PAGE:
Frustrated first-responders walk out after Soskin and Schoenberger delay vote
BY MICHAEL RICONDA
NEW CITY– The protection of emergency personnel from illegal housing modifications made by unscrupulous property-owners has been universally described as a critical, valid concern in the County Legislature. However, when it comes to offering even memorializing support for such protections, the rubber has yet to meet the road.
On Tuesday, the County Legislature’s Multi-Services committee took up a memorializing proposal which would have extended legislative support to County Executive Ed Day’s plan to crack down on illegal housing. Though the resolution was broadly supported by attendant first-responders and its implications were debated at length, it failed to even reach a vote, prompting the angry emergency personnel to storm out of the meeting while chanting “shame” at legislators who opposed an immediate vote.
The Rockland Codes Initiative, which began in late April, grants new powers to the Department of Health, which is expected to receive four new hires to bolster county-level enforcement of building and housing codes. The Initiative also created an online reporting system for residents who observe possible illegal activity and a database which publicly displays addresses of properties owned by the worst offenders.
The Health Department has already begun to implement the initiative independent from the Legislature, which struggled to come to a conclusion on whether their support should even be subject to a vote. Legislator Christopher Carey, a supporter of Day, argued the matter was an imminent concern, particularly after input from County Fire & Emergency Director Gordon Wren Jr.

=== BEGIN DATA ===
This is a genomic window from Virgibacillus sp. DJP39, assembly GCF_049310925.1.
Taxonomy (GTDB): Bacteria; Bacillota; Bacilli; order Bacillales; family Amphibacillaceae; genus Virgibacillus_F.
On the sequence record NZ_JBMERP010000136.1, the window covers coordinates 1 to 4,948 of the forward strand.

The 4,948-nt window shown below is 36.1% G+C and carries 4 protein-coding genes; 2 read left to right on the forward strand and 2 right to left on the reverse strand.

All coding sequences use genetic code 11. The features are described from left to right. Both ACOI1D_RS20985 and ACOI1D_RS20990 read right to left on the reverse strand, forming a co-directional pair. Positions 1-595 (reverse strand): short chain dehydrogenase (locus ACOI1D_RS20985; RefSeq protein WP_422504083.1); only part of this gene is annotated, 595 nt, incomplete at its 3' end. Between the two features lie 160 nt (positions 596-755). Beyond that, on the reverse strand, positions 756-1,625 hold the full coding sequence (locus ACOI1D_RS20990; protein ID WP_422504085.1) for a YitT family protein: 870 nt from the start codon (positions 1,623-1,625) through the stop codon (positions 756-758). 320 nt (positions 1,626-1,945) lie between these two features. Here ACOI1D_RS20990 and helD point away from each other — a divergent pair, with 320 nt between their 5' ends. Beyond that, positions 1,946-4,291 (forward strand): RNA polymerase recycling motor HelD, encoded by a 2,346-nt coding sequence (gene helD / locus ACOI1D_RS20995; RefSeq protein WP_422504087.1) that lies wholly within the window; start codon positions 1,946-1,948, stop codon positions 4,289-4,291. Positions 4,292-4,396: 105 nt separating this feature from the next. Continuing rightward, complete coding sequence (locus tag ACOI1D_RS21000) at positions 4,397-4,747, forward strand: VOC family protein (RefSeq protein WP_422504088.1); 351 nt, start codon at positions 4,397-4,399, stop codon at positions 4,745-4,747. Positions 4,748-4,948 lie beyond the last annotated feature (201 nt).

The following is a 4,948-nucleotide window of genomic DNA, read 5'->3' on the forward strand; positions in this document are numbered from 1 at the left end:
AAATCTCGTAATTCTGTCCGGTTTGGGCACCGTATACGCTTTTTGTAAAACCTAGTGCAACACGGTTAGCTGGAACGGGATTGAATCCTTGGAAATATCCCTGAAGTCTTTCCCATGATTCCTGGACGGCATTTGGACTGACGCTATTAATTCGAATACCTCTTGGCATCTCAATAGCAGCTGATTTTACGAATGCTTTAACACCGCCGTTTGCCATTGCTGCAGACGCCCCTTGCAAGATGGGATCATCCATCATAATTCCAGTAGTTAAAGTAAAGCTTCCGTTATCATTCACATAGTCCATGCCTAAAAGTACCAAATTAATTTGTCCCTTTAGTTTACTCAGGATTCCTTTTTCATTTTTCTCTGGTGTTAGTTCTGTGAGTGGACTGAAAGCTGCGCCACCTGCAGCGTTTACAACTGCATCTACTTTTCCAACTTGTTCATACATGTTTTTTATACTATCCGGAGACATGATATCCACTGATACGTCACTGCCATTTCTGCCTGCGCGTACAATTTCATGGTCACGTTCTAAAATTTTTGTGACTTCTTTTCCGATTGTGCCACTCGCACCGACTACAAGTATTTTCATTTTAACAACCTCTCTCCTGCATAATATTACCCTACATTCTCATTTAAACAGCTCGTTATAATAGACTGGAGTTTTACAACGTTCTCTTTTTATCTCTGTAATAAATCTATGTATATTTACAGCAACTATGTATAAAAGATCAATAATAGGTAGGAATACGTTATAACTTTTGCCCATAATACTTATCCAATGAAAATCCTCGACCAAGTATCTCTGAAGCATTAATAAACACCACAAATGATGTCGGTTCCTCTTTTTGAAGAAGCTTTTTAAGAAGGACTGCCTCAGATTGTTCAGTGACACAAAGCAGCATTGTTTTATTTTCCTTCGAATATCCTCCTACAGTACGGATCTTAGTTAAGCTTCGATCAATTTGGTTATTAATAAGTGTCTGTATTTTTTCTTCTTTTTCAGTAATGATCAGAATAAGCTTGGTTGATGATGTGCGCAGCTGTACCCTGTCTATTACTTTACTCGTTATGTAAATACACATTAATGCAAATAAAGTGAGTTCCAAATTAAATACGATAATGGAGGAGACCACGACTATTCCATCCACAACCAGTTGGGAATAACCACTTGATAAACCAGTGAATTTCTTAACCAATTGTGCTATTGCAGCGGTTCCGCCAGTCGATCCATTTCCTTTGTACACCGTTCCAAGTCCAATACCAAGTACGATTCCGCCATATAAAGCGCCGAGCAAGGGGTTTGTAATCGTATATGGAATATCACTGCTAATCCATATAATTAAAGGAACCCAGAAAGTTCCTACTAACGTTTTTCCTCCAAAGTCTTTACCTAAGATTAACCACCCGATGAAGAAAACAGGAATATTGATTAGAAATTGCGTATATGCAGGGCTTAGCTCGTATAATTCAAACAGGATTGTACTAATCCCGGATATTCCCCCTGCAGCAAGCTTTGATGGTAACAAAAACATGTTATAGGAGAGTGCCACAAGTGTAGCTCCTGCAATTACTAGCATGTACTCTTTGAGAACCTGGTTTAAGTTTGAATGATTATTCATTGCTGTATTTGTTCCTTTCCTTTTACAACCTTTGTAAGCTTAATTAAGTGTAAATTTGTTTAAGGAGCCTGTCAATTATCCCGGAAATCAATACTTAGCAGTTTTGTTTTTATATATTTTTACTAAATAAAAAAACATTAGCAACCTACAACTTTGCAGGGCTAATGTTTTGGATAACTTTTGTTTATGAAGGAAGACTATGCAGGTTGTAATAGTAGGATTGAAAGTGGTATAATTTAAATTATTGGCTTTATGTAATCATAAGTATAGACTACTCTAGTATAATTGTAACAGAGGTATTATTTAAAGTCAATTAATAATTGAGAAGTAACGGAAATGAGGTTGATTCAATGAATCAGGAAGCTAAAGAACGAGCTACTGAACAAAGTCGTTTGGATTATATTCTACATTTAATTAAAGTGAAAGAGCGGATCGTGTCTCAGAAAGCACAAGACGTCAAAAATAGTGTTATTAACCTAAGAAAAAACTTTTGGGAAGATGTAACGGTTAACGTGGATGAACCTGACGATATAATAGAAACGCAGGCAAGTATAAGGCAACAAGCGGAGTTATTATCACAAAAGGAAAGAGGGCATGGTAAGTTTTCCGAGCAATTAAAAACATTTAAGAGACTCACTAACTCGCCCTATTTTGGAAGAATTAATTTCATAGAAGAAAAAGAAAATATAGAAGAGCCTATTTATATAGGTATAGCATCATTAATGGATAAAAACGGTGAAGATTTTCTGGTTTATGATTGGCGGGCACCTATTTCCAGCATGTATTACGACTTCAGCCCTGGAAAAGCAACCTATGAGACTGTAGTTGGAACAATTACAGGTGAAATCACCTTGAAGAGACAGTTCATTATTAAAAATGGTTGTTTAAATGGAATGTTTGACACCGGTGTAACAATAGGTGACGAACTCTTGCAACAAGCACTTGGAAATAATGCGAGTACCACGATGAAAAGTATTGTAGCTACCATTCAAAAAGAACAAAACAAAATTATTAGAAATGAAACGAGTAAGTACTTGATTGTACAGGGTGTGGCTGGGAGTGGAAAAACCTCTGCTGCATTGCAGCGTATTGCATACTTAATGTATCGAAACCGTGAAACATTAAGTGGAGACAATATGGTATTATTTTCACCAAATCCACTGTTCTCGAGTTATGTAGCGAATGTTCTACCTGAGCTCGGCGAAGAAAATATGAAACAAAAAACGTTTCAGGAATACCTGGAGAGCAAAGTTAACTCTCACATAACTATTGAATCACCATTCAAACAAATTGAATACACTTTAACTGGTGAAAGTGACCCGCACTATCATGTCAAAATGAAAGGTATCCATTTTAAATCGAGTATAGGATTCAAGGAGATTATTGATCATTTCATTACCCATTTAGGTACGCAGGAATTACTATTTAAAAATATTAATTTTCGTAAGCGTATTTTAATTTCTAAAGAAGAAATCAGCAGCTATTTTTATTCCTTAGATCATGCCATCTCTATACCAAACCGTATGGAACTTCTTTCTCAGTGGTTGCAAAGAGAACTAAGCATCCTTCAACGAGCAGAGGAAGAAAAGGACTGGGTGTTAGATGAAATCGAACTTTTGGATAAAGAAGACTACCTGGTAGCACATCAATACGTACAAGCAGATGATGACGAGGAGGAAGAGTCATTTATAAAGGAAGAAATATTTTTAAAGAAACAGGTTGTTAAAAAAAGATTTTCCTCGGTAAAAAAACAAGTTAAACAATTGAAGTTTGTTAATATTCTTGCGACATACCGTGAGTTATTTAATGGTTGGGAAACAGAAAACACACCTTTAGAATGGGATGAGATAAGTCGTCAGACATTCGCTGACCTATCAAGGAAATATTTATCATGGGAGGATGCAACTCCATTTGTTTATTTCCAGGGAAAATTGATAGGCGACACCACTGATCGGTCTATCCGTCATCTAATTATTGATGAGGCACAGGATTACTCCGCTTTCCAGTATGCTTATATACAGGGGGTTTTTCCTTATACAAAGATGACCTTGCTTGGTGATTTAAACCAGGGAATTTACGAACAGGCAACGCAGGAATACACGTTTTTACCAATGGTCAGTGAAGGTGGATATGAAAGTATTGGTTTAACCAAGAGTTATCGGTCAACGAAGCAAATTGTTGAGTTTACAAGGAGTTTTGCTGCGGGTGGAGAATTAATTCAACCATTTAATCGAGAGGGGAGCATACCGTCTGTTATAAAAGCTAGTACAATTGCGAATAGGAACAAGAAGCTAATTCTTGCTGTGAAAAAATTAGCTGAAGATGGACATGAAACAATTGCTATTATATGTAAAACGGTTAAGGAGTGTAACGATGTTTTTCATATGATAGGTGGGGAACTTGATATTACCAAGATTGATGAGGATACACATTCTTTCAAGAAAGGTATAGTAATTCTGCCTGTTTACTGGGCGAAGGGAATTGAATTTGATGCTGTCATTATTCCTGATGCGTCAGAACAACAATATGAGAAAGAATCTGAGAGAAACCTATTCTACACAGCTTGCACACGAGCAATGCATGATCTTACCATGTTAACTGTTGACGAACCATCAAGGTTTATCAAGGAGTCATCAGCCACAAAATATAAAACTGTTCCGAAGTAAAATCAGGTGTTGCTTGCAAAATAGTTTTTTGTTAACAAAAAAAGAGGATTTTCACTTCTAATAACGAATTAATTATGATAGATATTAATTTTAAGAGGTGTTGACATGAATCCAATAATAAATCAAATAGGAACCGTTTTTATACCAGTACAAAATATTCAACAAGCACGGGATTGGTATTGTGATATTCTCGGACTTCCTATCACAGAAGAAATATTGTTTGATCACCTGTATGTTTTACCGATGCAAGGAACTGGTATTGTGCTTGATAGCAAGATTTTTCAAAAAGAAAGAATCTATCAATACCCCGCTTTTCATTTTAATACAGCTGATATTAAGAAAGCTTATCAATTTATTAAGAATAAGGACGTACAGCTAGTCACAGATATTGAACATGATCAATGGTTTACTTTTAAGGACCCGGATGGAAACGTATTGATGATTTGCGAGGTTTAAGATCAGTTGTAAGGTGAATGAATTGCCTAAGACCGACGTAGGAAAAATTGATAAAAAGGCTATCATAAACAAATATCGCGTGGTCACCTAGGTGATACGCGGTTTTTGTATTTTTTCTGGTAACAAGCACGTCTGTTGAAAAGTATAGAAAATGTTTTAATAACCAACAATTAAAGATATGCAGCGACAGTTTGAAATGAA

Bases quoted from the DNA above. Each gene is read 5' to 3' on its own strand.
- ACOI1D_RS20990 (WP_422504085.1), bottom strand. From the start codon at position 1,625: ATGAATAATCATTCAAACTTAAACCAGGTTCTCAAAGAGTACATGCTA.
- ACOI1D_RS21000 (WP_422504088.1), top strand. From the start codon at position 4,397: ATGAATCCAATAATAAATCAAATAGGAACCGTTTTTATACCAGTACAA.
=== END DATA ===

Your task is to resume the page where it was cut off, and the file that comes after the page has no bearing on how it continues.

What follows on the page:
“This, to me, is a life and death issue which can’t be put off for a couple of weeks,” Carey said. “I don’t want to stand on administrative stuff, as important as it is.”
Wren, who spoke before the board, argued the initiative, which he had worked on with Day since before the beginning of the current administration, was both self-sufficient and necessary. According to him, the failure to create effective means of housing enforcement is reflective of “years of frustration” with “dysfunctional” government bodies at all levels.
At the same time, Wren argued the new hires were so important that it was very likely the Health Department would return to the Legislature to pursue the matter, again with support from emergency personnel.
“If we have to, we’ll fill this place up,” Wren continued. “I can’t tell you how serious this is. Deadly serious.”
Though all legislators expressed a desire to see more protections for firefighters, a few were skeptical enough of the fine points of the bill’s language that they failed to support an immediate vote. Legislator Ilan Schoenberger, while explicitly supportive of a new law protecting first-responders, argued the resolution was “premature” because it lacked detailed legal explanation from Day’s office.
Specifically, Schoenberger expressed concerns about the potential exclusion of dwellings smaller than three-family homes and whether or not the sanitary code would be changed, a decision which could require further legal analysis. Hence, Schoenberger argued the resolution should be tabled until all the facts had been gathered.
“I have not seen a proposed change to the sanitary code yet,” Schoenberger said. “I’d like to see the document that I’m being asked to support and endorse and approve and I don’t think that’s unreasonable.”